Google cofounder and CEO Larry Page hasn’t been talking much lately, probably because of his mysterious voice issues, but he sat with Wired recently to discuss everything from his company’s ambitions to the competition, a.k.a. Apple.
Wired notably went straight to the jugular and brought up Steve Jobs’ comment from 2011 about willing to “go to thermonuclear war” on Android, but how did Page respond?
“How well is that working?” he simply said.
The conversation also moved to Google X, which is dedicated to off-the-wall projects like self-driving cars, but Page said its purpose is so breakthrough things could develop more independently. He then compared Google’s endeavors to Apple:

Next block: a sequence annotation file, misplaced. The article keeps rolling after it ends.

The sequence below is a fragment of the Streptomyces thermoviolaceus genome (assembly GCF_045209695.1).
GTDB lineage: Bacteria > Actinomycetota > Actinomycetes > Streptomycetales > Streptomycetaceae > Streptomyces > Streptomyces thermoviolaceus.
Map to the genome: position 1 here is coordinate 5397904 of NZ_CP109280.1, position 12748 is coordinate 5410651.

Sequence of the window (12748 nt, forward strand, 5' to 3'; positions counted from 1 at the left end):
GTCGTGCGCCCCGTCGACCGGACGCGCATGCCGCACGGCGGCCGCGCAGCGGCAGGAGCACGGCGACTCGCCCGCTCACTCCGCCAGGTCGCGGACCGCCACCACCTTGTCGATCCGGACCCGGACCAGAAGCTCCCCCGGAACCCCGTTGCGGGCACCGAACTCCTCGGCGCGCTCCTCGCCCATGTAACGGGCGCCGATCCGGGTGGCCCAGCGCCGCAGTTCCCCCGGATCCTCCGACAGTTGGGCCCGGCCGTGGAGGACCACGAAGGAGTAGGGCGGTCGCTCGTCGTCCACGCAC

“You know, we always have these debates: We have all this money, we have all these people, why aren’t we doing more stuff? You may say that Apple only does a very, very small number of things, and that’s working pretty well for them. But I find that unsatisfying. I feel like there are all these opportunities in the world to use technology to make people’s lives better. At Google we’re attacking maybe 0.1 percent of that space. And all the tech companies combined are only at like 1 percent. That means there’s 99 percent virgin territory. Investors always worry, “Oh, you guys are going to spend too much money on these crazy things.” But those are now the things they’re most excited about—YouTube, Chrome, Android. If you’re not doing some things that are crazy, then you’re doing the wrong things.”
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